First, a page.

New York State’s Department of Environmental Conservation (DEC) and Department of Agriculture and Markets (DAM) recently announced that oak wilt has been detected in the Central Islip area of the town of Islip, Suffolk County on Long Island in New York. The disease was identified by the Cornell University Plant Disease Diagnostic Clinic after samples from a symptomatic oak tree were submitted by a concerned tree care professional. Oak wilt is a very serious tree disease in the eastern United States, killing thousands of oaks each year in forests, woodlots and home landscapes. It is caused by a fungus, Ceratocystis fagacearum. The fungus grows in the water conducting vessels of host trees causing the vessels to produce gummy plugs that prevent water transport. As water movement within the tree is slowed, the leaves wilt and drop off, and eventually the tree dies.
NYDEC will utilize the eradication protocols from the Schenectady County occurrence to control the Islip infestation. An emergency order has been issued establishing a protective zone that prohibits the removal of any living, dead, standing, cut or fallen oak trees or any portion thereof, including branches, logs, stumps or roots, green oak lumber and firewood (of any species) out of the immediate area unless it has been chipped to less than one inch in two dimensions. The order also creates a 150 foot “red oak free zone” around the specific location where the infected trees were discovered. All red oak located in these zones will be removed by DEC and destroyed in order to protect the remaining oak trees in the area.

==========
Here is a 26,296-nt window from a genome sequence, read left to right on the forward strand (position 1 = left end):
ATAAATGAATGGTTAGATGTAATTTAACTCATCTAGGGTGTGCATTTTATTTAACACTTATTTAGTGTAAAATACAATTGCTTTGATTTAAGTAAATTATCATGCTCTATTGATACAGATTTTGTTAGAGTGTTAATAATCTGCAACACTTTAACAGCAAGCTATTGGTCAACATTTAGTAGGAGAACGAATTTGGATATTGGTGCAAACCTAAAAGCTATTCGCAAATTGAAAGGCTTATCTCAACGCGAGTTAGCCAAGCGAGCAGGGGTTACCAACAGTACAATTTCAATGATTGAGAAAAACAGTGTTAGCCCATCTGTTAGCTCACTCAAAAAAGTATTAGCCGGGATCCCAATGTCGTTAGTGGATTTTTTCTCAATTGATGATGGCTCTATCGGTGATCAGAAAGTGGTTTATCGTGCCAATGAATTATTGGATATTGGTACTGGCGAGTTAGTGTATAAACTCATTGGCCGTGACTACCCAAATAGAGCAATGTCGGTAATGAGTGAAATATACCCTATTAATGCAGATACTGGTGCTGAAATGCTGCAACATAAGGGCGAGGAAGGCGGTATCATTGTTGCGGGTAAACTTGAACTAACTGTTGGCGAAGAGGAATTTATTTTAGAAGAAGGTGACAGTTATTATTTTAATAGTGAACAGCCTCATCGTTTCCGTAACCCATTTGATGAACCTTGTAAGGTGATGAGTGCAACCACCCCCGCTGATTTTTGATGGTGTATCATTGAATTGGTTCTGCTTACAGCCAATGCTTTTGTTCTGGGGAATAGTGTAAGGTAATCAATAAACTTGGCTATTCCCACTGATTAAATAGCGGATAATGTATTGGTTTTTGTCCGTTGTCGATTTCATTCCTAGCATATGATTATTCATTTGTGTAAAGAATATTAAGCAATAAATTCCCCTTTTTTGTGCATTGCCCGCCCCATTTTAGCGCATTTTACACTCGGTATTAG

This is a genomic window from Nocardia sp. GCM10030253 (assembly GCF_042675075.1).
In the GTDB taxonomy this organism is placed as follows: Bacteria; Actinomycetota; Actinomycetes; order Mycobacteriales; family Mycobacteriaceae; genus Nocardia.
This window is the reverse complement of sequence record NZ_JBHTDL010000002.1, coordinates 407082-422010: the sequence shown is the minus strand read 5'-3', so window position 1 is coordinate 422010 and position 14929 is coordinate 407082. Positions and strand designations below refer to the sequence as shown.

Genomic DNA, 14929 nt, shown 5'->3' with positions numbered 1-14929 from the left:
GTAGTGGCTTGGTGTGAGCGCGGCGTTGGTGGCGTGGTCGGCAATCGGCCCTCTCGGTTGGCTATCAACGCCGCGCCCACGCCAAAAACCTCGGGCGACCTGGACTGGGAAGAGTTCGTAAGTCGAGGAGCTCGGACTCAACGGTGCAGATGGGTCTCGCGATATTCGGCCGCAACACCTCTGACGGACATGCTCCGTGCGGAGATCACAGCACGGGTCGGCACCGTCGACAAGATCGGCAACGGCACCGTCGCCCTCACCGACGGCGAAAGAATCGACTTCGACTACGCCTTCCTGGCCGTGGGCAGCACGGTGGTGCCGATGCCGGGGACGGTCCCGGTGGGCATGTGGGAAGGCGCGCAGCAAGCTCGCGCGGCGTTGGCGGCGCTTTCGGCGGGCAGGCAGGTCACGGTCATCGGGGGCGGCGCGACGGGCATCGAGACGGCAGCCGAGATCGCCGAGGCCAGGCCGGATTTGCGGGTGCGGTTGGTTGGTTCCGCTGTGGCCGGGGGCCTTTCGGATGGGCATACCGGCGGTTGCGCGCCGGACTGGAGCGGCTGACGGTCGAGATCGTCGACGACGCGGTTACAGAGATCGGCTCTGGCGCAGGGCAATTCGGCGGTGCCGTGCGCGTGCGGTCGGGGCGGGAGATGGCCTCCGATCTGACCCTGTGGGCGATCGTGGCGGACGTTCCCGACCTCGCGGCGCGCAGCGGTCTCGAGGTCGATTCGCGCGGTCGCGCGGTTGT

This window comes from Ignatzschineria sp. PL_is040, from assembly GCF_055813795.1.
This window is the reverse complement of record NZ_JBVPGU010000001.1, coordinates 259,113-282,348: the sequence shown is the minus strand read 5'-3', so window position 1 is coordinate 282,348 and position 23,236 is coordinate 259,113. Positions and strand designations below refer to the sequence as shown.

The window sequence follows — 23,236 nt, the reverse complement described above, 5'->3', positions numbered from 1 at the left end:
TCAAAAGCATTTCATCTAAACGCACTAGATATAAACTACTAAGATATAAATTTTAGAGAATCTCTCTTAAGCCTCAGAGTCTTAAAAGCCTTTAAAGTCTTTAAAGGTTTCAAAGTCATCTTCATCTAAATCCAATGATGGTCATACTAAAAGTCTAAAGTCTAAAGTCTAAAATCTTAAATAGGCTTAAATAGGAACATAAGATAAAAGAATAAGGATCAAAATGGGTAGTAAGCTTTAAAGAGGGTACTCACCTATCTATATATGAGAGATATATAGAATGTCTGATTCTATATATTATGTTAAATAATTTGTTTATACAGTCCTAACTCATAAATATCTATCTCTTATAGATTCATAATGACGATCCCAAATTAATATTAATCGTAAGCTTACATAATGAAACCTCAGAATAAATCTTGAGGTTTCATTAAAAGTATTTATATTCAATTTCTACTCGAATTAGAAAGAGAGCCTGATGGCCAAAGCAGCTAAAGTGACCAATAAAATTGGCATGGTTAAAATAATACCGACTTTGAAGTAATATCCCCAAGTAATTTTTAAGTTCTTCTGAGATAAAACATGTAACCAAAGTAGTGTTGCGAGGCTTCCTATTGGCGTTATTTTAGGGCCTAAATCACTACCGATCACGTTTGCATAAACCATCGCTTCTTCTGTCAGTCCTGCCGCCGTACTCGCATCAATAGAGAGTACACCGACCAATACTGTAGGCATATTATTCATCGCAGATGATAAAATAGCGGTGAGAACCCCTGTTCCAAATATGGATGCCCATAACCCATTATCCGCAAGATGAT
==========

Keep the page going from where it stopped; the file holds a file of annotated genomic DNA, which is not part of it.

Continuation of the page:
Members of the public are encouraged to report any occurrences where an oak tree suddenly loses its leaves during the month of August to the Forest Health Information Line toll-free at 1-866-640-0652. For more information about oak wilt or the emergency order, visit DEC’s website. For more on the detection of Oak Wilt in Long Island, read the press release here.